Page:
One Damn Thing After Another
We love third-string Marvel characters, the ones who aren’t big enough for movies or networks, and so end up dwelling in the Netflix basement. We love them because Saving the World has gotten pretty boring at this point in cinematic history — Superman reversed time forty years ago, after all, and after you’ve shown that you can rewind Earth’s spin without throwing everybody into space, you’ve pretty much established that the planet won’t blow up next time.
Besides, Beneath the Planet of the Apes blew up the planet forty-five years ago, so no point going there either.
The Marvel bench lives in the world the first-string saved, satisfying the Gods of Continuity, but their problems don’t amount to a hill of beans in it. That actually makes them more interesting in practice, since their writers have to stretch to make them even worth watching. We have no inherent reason to care about street crime in Hell’s Kitchen. Unless you provide one.
Case in poi—
Oh. Right. GO AWAY, WE’RE NOW SPOILING THE SHIT OUT OF STUFF THAT’S NEW THIS MONTH, INCLUDING THAT MOVIE EVERYONE ALREADY HATES.
Internet Manners dutifully observed, case in point: Daredevil, a blind Catholic vigilante who observes the Batman Code of Restraint — no killing — gets into an extended argument with Punisher, a sighted atheist vigilante who blows people’s heads off, about the comparative ethics of extrajudicial justice.
This is awesome.
Okay, we’re a childhood Batman nerd with a master’s in philosophy, so of course the writers created this scene with the express purpose of pandering to us. But it’s not just seminar chat: It’s important to each of them, important to their souls, whether the moral thing is to waste a child molester or merely severely disfigure him for life. And the theme established, it recurs throughout the season.
You have space to do that when your Deus isn’t Machinating up the joint.
Heck, you should have space to do that in a two-and-a-half hour movie. Just eliminate a couple of superheroes, a couple of superhero cameos, and a dozen plot points.
Buried amid the clutter and Even More Disaster Porn in Batman v Superman is a very interesting idea: What if Superman did come to Earth? Would we trust him enough to save us? And even if he did save us now, would we trust him not to turn against us later? Superman has absolute power. How do we know it won’t corrupt him absolutely?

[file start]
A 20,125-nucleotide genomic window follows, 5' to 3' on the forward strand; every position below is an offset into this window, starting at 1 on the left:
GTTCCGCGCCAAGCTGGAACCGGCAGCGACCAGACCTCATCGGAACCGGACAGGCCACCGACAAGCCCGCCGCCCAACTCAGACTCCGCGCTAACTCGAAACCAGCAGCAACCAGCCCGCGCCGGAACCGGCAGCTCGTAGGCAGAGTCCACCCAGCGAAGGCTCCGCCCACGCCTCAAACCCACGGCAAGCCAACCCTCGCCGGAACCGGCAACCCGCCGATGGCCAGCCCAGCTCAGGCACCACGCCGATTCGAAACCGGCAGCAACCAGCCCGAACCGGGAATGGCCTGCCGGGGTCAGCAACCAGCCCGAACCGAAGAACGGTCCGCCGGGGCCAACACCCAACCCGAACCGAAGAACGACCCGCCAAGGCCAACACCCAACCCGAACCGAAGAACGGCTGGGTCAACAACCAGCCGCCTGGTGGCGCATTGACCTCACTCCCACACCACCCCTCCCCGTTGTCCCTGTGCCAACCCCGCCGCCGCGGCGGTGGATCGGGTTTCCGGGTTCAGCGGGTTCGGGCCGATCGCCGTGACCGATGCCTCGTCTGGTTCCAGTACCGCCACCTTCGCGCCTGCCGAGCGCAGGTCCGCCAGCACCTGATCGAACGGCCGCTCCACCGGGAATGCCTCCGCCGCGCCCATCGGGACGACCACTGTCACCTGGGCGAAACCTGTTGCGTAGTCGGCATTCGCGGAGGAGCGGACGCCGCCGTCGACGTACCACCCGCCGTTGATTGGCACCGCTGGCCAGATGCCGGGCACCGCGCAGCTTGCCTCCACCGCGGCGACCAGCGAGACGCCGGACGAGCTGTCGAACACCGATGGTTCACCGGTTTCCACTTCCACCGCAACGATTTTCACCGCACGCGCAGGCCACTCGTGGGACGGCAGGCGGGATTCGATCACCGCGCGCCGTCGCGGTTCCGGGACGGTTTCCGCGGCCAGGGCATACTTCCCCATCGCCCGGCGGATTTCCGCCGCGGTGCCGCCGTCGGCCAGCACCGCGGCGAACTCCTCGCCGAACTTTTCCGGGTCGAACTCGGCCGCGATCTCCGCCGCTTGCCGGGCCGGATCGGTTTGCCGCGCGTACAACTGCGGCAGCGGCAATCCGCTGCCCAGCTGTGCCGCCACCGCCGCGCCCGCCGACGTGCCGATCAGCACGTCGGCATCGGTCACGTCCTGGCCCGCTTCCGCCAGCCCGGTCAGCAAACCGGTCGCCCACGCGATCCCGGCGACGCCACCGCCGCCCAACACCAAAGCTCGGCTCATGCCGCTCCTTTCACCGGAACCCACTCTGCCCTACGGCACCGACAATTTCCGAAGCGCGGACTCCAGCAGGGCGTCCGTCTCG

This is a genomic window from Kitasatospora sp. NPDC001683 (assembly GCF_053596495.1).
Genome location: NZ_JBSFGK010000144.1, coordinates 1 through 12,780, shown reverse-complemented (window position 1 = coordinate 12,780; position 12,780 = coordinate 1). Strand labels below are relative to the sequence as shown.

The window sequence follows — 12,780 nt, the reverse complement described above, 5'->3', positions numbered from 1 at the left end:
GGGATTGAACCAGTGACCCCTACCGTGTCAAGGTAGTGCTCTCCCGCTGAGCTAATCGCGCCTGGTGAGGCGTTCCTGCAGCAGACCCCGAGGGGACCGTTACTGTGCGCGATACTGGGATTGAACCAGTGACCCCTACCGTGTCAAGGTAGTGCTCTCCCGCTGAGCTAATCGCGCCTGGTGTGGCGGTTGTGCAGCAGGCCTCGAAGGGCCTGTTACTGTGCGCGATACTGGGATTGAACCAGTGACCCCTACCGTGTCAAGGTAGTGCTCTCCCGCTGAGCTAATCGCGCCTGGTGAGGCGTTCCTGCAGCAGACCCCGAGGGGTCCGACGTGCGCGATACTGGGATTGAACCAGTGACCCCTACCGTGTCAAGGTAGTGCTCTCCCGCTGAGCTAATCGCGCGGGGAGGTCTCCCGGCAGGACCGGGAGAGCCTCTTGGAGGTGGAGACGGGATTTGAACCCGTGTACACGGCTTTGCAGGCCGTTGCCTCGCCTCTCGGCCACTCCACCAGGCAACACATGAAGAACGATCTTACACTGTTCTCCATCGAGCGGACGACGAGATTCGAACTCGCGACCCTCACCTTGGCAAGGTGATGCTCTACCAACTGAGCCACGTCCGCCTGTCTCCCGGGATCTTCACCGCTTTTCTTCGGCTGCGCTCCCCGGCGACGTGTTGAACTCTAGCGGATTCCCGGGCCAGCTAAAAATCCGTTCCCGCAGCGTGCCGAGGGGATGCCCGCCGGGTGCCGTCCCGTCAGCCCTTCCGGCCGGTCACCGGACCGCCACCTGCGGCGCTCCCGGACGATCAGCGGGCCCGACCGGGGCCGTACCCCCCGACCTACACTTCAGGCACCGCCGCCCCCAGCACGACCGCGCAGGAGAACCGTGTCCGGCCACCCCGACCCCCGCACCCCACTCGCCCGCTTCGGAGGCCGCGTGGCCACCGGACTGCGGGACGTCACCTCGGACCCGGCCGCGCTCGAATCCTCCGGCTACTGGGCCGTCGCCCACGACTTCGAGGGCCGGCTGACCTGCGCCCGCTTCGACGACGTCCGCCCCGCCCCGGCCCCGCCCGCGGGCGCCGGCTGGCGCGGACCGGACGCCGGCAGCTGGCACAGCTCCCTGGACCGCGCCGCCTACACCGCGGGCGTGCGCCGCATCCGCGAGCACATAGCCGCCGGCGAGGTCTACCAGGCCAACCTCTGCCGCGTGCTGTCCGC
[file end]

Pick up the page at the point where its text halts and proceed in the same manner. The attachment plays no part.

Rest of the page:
The movie elects Batman to represent the prosecution, and sure, if you need to shoehorn him into the story, there are worse ways to accomplish that. Well, except for the part about that Wayne skyscraper being in Metropolis when Gotham is just across the bay (Gotham is in Jersey?), but let’s not go there.
The Versus here is that Batman doesn’t trust Superman, and actually has the resources to put up a decent Climactic Battle, which we get halfway in, just where you’d expect a climax to be, followed by an hour-long trailer for a Justice League movie.
Okay, let’s not go there, either.
But that’s the problem: The movie does go there, and everywhere else, in the modern Blockbuster Picaresque style, a series of random events whose sole narrative purpose is that one follows another.
All that plus Jesse Eisenberg as Lex Jr., because apparently Whiny Millennial Villains is The New Thing.
Years ago, standing outside the theater after Tim Burton’s Batman, we told a friend that despite our snobbish pretensions, we enjoyed a good Hollywood Ride. And we still do. But we fear that in the past thirty years, Hollywood has forgotten how to make them.
Except for Netflix, of course. Because there your superheroes can beat the shit out of each other and have a good conversation. And really, what more could we want?